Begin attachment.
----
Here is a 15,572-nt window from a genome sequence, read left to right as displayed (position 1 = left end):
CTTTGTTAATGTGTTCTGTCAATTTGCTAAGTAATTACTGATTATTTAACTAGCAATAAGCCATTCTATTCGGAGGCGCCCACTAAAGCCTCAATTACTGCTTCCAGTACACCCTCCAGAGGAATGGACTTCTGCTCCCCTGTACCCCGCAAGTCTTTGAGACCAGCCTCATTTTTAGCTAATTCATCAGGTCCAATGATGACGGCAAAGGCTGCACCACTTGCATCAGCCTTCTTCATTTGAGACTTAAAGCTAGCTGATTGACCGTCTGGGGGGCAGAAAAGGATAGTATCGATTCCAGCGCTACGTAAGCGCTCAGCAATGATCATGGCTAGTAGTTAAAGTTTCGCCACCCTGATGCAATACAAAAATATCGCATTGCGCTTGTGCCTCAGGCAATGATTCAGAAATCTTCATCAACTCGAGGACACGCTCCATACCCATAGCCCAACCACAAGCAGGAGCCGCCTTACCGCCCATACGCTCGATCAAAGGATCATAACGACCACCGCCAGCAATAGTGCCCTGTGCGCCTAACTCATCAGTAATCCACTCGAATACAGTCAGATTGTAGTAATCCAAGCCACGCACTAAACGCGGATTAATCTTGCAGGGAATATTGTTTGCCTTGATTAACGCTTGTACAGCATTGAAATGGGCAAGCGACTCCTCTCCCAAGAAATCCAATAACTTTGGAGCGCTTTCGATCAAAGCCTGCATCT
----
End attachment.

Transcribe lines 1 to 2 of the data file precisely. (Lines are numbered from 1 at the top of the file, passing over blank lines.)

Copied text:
Here is a 15,572-nt window from a genome sequence, read left to right as displayed (position 1 = left end):
CTTTGTTAATGTGTTCTGTCAATTTGCTAAGTAATTACTGATTATTTAACTAGCAATAAGCCATTCTATTCGGAGGCGCCCACTAAAGCCTCAATTACTGCTTCCAGTACACCCTCCAGAGGAATGGACTTCTGCTCCCCTGTACCCCGCAAGTCTTTGAGACCAGCCTCATTTTTAGCTAATTCATCAGGTCCAATGATGACGGCAAAGGCTGCACCACTTGCATCAGCCTTCTTCATTTGAGACTTAAAGCTAGCTGATTGACCGTCTGGGGGGCAGAAAAGGATAGTATCGATTCCAGCGCTACGTAAGCGCTCAGCAATGATCATGGCTAGTAGTTAAAGTTTCGCCACCCTGATGCAATACAAAAATATCGCATTGCGCTTGTGCCTCAGGCAATGATTCAGAAATCTTCATCAACTCGAGGACACGCTCCATACCCATAGCCCAACCACAAGCAGGAGCCGCCTTACCGCCCATACGCTCGATCAAAGGATCATAACGACCACCGCCAGCAATAGTGCCCTGTGCGCCTAACTCATCAGTAATCCACTCGAATACAGTCAGATTGTAGTAATCCAAGCCACGCACTAAACGCGGATTAATCTTGCAGGGAATATTGTTTGCCTTGATTAACGCTTGTACAGCATTGAAATGGGCAAGCGACTCCTCTCCCAAGAAATCCAATAACTTTGGAGCGCTTTCGATCAAAGCCTGCATCT